Top of most cinemagoers’ to-do list over the coming months should be to catch the V&A’s Hollywood Costume exhibition, which opens on Saturday and runs until 27 January next year. (Get there before 18 November if you consider yourself any sort of friend of Dorothy’s: that’s the day her ruby slippers will be spiriting themselves back to the Smithsonian in time for Thanksgiving.) This collection of more than 100 costumes from cinema history incorporates the work of the most visionary practitioners in their field, from Edith Head (All About Eve, Sunset Boulevard, Rear Window, Vertigo) to Sandy Powell (Orlando, Shakespeare in Love, Gangs of New York, Far From Heaven).
I’m especially glad that the great Eiko Ishioka, who died last year aged 73, is represented. It was said during an item about the exhibition on Front Row this week that the work of a costume designer should be invisible – that if the viewer notices it, then it probably isn’t serving its function. Ishioka’s costumes, in their chilled flamboyance and geometric opulence, were always eye-catching, but then the films to which she contributed were hardly kitchen-sink dramas; her work was an expression in fabric of the themes and ideas that permeated on every level the films in question. She collaborated four times with Tarsem Singh (The Cell, The Fall, Immortals and Mirror, Mirror) and also did extraordinary work on Paul Schrader’s Mishima: a Life in Four Chapters; she won an Oscar for Francis Ford Coppola’s film of Bram Stoker’s Dracula, two costumes from which are included in the exhibition. You can read an interview with her here, and see a brief slideshow of some of her work here.
I had occasion recently to interview the brilliant costume designer Mary Zophres, whose credits include everything from glossy superhero blockbusters (Iron Man 2) to elegant period pieces (such as Spielberg’s Catch Me If You Can and the forthcoming Gangster Squad). She has also worked regularly with the Coen brothers since The Hudsucker Proxy in 1994; a friend reports enthusiastically that the V&A exhibition features the distinctive dressing gown which Zophres came up with for the Dude (played by Jeff Bridges) in the Coen brothers’ finest film, The Bjg Lebowski. Below she explains to me her working process, and specifically her collaborations with Bridges and the Coens on The Big Lebowski and the 2010 version of True Grit.
The first thing I did for The Big Lebowski was talk to Joel and Ethan [Coen] and to do sketches and research, then to talk with Jeff. The first fitting was at his house in Santa Barbara. For a contemporary movie like that, we did a lot of pulling stuff in, thrift store shopping, shopping in surf stores and vintage stores in Venice Beach and Santa Monica, looking for different things; I felt the Dude’s clothes should be things he’d owned for at least 10 years.
Jeff tried on a lot of different clothes until we felt we’d nailed some really good looks, we took some 35mm photos and showed those to Joel and Ethan, and we plotted out the arc of the character in costume changes. There’s a line of description in the script which says that the Dude had made a whole career out of being relaxed; those kinds of cues really help me. The fact that he lives in Venice Beach, doesn’t have a job, likes White Russians—all that gives a strong idea of how he might dress.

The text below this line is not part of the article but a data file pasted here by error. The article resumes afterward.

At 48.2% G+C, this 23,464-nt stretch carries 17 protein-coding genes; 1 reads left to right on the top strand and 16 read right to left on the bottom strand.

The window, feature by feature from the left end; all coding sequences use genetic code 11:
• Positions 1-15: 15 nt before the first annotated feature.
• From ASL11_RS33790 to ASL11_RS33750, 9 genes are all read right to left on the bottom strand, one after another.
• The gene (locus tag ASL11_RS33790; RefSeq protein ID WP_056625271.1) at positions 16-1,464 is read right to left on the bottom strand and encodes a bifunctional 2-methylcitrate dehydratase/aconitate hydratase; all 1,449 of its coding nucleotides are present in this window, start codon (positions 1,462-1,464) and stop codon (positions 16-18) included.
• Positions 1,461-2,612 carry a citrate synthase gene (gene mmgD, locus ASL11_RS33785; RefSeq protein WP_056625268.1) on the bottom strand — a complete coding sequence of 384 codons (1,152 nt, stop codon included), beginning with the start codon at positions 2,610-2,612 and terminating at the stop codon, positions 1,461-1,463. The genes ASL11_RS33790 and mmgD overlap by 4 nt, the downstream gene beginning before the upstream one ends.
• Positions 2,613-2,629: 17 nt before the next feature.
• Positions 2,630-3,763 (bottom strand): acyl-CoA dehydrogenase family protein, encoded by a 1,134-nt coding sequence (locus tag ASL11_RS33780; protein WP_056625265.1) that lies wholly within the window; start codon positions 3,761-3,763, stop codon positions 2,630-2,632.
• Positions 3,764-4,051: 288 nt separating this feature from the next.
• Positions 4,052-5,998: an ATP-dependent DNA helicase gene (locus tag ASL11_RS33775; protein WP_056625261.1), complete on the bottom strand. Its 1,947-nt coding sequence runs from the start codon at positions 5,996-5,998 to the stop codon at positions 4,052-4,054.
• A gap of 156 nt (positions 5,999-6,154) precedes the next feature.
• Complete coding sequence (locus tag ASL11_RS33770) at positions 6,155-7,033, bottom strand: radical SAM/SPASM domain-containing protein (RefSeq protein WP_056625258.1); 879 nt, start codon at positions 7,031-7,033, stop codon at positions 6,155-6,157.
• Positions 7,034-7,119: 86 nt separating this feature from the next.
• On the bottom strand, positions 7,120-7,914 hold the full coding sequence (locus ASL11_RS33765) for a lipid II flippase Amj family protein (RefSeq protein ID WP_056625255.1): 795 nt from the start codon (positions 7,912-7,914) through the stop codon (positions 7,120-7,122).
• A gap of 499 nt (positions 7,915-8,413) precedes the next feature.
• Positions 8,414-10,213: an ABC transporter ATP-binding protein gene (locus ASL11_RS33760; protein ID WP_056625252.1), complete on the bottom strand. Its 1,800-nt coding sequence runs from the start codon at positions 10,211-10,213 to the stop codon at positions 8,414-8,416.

Over the years, there’s been quite a bit of controversy over the Dude’s cardigan. I can’t even remember where that famous cardigan came from. I think we found it in a thrift store. We ended up having to make six because it was going to be used in scenes where there were stunts, so it could get ripped or damaged. The original one was always in the long scenes but we ended up with those six; I think there was one that was going to fetch quite a bit of money at a costumes auction, only there was some question over its authenticity, and whether it was actually the original…
Jeff is one of the most fun actors I’ve ever dressed. He’s the definition of a character actor. Not all actors are helped by their costume, and he’s an example of someone who is. Because the costume fitting happens so early on in the process, we’re sort of the first information he gets about the character. On True Grit, he was the first person cast, and my method is to design the lead character—that’s who I figure out first—and then the second lead, then it all fans out like a blooming flower. He was doing press for Crazy Heart while he was preparing for True Grit, but I had done all this research, so I had all this information that I was sharing with him about the historical period. He took it in like a sponge. He loves the costume fitting because it helps put him in that era. On the fittings for both True Grit and The Big Lebowski, there was a distinct moment where his posture changed and he went into character right before my eyes. That is such a thrill for a costume designer—it’s why I do movies, to contribute to the story by helping an actor find his character.
Hollywood Costume is at the V&A, London SW7 until 27 January 2013.